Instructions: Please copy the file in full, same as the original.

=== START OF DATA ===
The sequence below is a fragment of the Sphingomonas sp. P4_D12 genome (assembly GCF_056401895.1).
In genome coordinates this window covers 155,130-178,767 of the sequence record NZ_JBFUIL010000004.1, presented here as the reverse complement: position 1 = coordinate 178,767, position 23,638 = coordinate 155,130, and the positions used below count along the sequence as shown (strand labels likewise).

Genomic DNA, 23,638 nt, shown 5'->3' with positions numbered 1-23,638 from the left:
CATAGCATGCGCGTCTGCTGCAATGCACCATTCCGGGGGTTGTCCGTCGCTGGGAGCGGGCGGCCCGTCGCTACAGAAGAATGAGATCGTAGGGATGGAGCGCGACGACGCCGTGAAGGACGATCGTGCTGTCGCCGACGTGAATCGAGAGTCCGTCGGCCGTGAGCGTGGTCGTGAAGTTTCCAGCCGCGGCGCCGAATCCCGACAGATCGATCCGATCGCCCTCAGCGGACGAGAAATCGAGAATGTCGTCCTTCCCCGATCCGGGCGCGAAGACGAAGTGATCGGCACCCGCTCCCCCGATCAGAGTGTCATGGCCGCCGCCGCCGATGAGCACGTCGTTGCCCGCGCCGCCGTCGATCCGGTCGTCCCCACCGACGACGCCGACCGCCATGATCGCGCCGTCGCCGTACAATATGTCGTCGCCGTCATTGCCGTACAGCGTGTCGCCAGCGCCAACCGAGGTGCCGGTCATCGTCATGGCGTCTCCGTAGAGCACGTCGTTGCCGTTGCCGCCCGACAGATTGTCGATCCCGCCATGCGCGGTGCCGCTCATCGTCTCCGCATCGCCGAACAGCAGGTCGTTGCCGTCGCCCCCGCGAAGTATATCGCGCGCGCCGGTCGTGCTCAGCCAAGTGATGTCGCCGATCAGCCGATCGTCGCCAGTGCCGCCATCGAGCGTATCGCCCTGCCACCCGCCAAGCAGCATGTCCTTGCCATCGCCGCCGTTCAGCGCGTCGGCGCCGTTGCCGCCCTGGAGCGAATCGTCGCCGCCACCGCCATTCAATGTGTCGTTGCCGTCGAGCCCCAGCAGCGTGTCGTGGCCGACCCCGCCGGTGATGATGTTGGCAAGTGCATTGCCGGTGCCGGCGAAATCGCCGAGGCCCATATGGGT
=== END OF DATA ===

The sequence below is a fragment of the Sphingomonas sp. P4_D12 genome (assembly GCF_056401895.1).
In genome coordinates this window covers 155,130-178,767 of the sequence record NZ_JBFUIL010000004.1, presented here as the reverse complement: position 1 = coordinate 178,767, position 23,638 = coordinate 155,130, and the positions used below count along the sequence as shown (strand labels likewise).

Genomic DNA, 23,638 nt, shown 5'->3' with positions numbered 1-23,638 from the left:
CATAGCATGCGCGTCTGCTGCAATGCACCATTCCGGGGGTTGTCCGTCGCTGGGAGCGGGCGGCCCGTCGCTACAGAAGAATGAGATCGTAGGGATGGAGCGCGACGACGCCGTGAAGGACGATCGTGCTGTCGCCGACGTGAATCGAGAGTCCGTCGGCCGTGAGCGTGGTCGTGAAGTTTCCAGCCGCGGCGCCGAATCCCGACAGATCGATCCGATCGCCCTCAGCGGACGAGAAATCGAGAATGTCGTCCTTCCCCGATCCGGGCGCGAAGACGAAGTGATCGGCACCCGCTCCCCCGATCAGAGTGTCATGGCCGCCGCCGCCGATGAGCACGTCGTTGCCCGCGCCGCCGTCGATCCGGTCGTCCCCACCGACGACGCCGACCGCCATGATCGCGCCGTCGCCGTACAATATGTCGTCGCCGTCATTGCCGTACAGCGTGTCGCCAGCGCCAACCGAGGTGCCGGTCATCGTCATGGCGTCTCCGTAGAGCACGTCGTTGCCGTTGCCGCCCGACAGATTGTCGATCCCGCCATGCGCGGTGCCGCTCATCGTCTCCGCATCGCCGAACAGCAGGTCGTTGCCGTCGCCCCCGCGAAGTATATCGCGCGCGCCGGTCGTGCTCAGCCAAGTGATGTCGCCGATCAGCCGATCGTCGCCAGTGCCGCCATCGAGCGTATCGCCCTGCCACCCGCCAAGCAGCATGTCCTTGCCATCGCCGCCGTTCAGCGCGTCGGCGCCGTTGCCGCCCTGGAGCGAATCGTCGCCGCCACCGCCATTCAATGTGTCGTTGCCGTCGAGCCCCAGCAGCGTGTCGTGGCCGACCCCGCCGGTGATGATGTTGGCAAGTGCATTGCCGGTGCCGGCGAAATCGCCGAGGCCCATATGGGT